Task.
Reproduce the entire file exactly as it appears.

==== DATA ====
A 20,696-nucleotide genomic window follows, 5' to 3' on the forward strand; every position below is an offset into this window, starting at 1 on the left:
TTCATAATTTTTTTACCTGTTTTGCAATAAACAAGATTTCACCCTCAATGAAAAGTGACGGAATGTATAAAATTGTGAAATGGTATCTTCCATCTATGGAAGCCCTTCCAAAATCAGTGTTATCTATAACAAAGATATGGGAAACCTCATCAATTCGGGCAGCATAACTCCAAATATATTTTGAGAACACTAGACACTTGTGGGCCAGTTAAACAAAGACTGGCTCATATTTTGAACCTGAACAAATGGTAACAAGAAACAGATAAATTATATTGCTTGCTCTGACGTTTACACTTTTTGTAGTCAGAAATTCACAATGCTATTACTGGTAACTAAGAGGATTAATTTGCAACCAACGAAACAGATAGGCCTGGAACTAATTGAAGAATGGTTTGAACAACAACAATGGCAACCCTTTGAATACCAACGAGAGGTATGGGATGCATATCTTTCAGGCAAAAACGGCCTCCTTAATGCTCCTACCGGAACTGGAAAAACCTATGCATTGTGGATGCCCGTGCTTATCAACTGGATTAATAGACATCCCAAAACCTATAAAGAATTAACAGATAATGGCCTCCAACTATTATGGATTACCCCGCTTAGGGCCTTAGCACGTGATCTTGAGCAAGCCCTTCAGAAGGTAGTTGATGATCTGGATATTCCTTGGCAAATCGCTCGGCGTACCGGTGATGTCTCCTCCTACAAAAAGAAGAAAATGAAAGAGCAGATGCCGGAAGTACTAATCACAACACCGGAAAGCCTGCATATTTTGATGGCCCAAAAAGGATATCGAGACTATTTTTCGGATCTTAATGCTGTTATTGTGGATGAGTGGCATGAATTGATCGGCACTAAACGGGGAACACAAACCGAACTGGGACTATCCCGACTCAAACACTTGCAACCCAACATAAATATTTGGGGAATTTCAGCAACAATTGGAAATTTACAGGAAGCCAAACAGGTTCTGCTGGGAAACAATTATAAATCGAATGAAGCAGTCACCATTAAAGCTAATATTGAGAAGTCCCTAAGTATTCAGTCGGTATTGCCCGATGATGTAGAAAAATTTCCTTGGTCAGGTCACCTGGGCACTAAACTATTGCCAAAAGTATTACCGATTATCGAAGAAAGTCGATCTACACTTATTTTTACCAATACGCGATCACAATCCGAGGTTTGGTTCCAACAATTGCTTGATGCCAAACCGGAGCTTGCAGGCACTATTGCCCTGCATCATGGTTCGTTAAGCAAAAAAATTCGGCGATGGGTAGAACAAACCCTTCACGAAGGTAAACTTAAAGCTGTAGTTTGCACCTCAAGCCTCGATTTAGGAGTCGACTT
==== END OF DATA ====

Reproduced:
A 20,696-nucleotide genomic window follows, 5' to 3' on the forward strand; every position below is an offset into this window, starting at 1 on the left:
TTCATAATTTTTTTACCTGTTTTGCAATAAACAAGATTTCACCCTCAATGAAAAGTGACGGAATGTATAAAATTGTGAAATGGTATCTTCCATCTATGGAAGCCCTTCCAAAATCAGTGTTATCTATAACAAAGATATGGGAAACCTCATCAATTCGGGCAGCATAACTCCAAATATATTTTGAGAACACTAGACACTTGTGGGCCAGTTAAACAAAGACTGGCTCATATTTTGAACCTGAACAAATGGTAACAAGAAACAGATAAATTATATTGCTTGCTCTGACGTTTACACTTTTTGTAGTCAGAAATTCACAATGCTATTACTGGTAACTAAGAGGATTAATTTGCAACCAACGAAACAGATAGGCCTGGAACTAATTGAAGAATGGTTTGAACAACAACAATGGCAACCCTTTGAATACCAACGAGAGGTATGGGATGCATATCTTTCAGGCAAAAACGGCCTCCTTAATGCTCCTACCGGAACTGGAAAAACCTATGCATTGTGGATGCCCGTGCTTATCAACTGGATTAATAGACATCCCAAAACCTATAAAGAATTAACAGATAATGGCCTCCAACTATTATGGATTACCCCGCTTAGGGCCTTAGCACGTGATCTTGAGCAAGCCCTTCAGAAGGTAGTTGATGATCTGGATATTCCTTGGCAAATCGCTCGGCGTACCGGTGATGTCTCCTCCTACAAAAAGAAGAAAATGAAAGAGCAGATGCCGGAAGTACTAATCACAACACCGGAAAGCCTGCATATTTTGATGGCCCAAAAAGGATATCGAGACTATTTTTCGGATCTTAATGCTGTTATTGTGGATGAGTGGCATGAATTGATCGGCACTAAACGGGGAACACAAACCGAACTGGGACTATCCCGACTCAAACACTTGCAACCCAACATAAATATTTGGGGAATTTCAGCAACAATTGGAAATTTACAGGAAGCCAAACAGGTTCTGCTGGGAAACAATTATAAATCGAATGAAGCAGTCACCATTAAAGCTAATATTGAGAAGTCCCTAAGTATTCAGTCGGTATTGCCCGATGATGTAGAAAAATTTCCTTGGTCAGGTCACCTGGGCACTAAACTATTGCCAAAAGTATTACCGATTATCGAAGAAAGTCGATCTACACTTATTTTTACCAATACGCGATCACAATCCGAGGTTTGGTTCCAACAATTGCTTGATGCCAAACCGGAGCTTGCAGGCACTATTGCCCTGCATCATGGTTCGTTAAGCAAAAAAATTCGGCGATGGGTAGAACAAACCCTTCACGAAGGTAAACTTAAAGCTGTAGTTTGCACCTCAAGCCTCGATTTAGGAGTCGACTT